AIDS: CHANGING THE RULES at 10 on PBS Morning notes: Phil Donahue celebrates two decades for his talk show today with an anniversary celebration featuring video clips from his favorite interviews. WTTG concludes "Shaka Zulu" at 8 with a two-hour episode, and CBS' "Beauty and the Beast" runs an episode that had been scheduled previously. On WETA, first an hour of entertainment: "Natica Jackson," starring Michele Pfeiffer as John O'Hara's bored young actress, Hector Elizondo as her agent, and Brian Kerwin as the married man with whom she becomes involved. It's part of a new Great Performances miniseries, "Tales From the Hollywood Hills," which will feature works by F. Scott Fitzgerald and Budd Schulberg on Nov. 13 and 20. Then tune in for an hour-long special aimed at adult heterosexuals. Ron Reagan Jr. is the host, with model Beverly Johnson and salsa star and actor Ruben Blades ("Fatal Beauty," "Millagro Bean Field War"). The format, using explicit street language at times, begins with a 25-minute film suggesting steps individuals can take to minimize the risk of contracting AIDS, and Reagan shows you how to use a condom. That's followed by a half-hour studio discussion moderated by Judy Woodruff and featuring the following panelists: Dr. David W. Fraser, president of Swarthmore College; Dr. Harold Jaffee, chief AIDS epidemiologist at the Centers for Disease Control in Atlanta; Dr. Helen Singer Kaplan, director of the Human Sexuality Program at New York Hospital-Cornell Medical Center; Dr. Gary Noble, AIDS coordinator for the Public Health Service, and Dr. Reed Tuckson, commissioner of public health of the District of Columbia. Believing this program to be especially significant, WETA will rebroadcast "AIDS: Changing the Rules" at 11 p.m. next Monday through Thursday and at 2 p.m. on Friday. Guests: Eddie Albert beginning a special role on "Falcon Crest" (10 on CBS). MOVIES: "His Girl Friday" (11 on 22/67). SPORTS: Bullets vs. Atlanta Hawks (7:30 on 20).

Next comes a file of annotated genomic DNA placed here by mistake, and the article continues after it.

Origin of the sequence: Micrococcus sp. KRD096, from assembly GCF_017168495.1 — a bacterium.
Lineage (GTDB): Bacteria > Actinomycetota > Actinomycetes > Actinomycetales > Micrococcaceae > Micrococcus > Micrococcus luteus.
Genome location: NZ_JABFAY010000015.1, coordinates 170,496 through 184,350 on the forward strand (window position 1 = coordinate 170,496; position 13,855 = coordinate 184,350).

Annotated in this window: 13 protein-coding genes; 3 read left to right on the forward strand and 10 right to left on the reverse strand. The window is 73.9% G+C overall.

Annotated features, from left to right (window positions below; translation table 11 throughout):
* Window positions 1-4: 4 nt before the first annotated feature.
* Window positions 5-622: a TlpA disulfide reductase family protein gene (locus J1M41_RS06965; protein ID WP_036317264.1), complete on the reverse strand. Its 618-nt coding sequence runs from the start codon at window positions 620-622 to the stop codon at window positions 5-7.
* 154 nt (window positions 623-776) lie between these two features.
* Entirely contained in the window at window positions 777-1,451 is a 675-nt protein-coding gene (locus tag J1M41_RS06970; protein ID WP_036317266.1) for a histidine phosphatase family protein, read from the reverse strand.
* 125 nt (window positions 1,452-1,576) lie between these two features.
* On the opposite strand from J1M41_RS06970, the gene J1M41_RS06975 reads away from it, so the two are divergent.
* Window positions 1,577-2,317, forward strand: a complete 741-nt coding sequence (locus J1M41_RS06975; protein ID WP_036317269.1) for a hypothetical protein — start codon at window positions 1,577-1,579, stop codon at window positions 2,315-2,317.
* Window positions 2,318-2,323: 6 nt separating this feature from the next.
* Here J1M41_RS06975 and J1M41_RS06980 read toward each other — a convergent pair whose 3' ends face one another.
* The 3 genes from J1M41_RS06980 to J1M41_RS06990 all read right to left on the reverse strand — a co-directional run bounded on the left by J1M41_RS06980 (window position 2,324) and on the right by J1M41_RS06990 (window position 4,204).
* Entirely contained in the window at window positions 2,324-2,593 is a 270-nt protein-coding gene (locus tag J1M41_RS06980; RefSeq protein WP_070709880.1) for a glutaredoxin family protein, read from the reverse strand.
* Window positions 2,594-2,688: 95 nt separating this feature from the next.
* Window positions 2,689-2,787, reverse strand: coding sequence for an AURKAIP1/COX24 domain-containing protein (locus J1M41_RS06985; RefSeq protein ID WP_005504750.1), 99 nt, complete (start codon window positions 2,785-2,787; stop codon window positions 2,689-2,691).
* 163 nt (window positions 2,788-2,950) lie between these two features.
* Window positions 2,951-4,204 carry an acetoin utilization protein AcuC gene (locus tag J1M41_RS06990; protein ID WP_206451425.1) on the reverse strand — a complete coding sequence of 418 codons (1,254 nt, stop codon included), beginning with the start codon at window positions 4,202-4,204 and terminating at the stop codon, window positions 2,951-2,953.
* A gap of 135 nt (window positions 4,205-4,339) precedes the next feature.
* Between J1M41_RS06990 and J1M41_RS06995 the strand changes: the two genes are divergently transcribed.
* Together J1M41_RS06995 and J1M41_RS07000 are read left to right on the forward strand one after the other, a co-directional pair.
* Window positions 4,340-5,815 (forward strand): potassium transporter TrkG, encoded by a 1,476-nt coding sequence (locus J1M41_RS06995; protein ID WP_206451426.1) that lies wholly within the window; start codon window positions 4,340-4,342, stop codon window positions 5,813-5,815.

SATURDAY SABLE at 8 on ABC
THE GOLDEN GIRLS at 9 on NBC
In the afternoon, Paul Hawken begins a 10-part series, "Growing a Business" (3:30 on 26), that profiles nine entrepreneurs and risk-takers and focuses on businesses that can prosper in the upcoming years. Hawken is the author of a book of the same title. Early evening, try "Trying Times" on WETA at 7, featuring Spalding Gray, Jessica Harper and comedian Louis Anderson in an episode called "Bedtime Story." Gray, who co-wrote the script, also did "Swimming to Cambodia." At night, ABC introduces a new series, "Sable," starring Lewis Van Bergen as a man who lives two lives: He's Nicholas Flemming, a writer of children's stories, and he's also do-gooder Jon Sable. NBC's "Golden Girls" offers an episode in which Blanche is accused of having an affair with a political candidate, which she denies. Guests: Erik Estrada ("CHiPS") as a detective on a three-part "Hunter" (10 on NBC). Guests: Anne Twomey and Rita Gardner on "Everything's Relative" (8:30 on CBS); G. Gordon Liddy on "The New Adventures of Beans Baxter" (9 on 5 and 45). SPORTS: ACC Football: Clemson at North Carolina or Virginia at Georgia Tech (noon on ABC); Morehouse at Howard (1 on 32).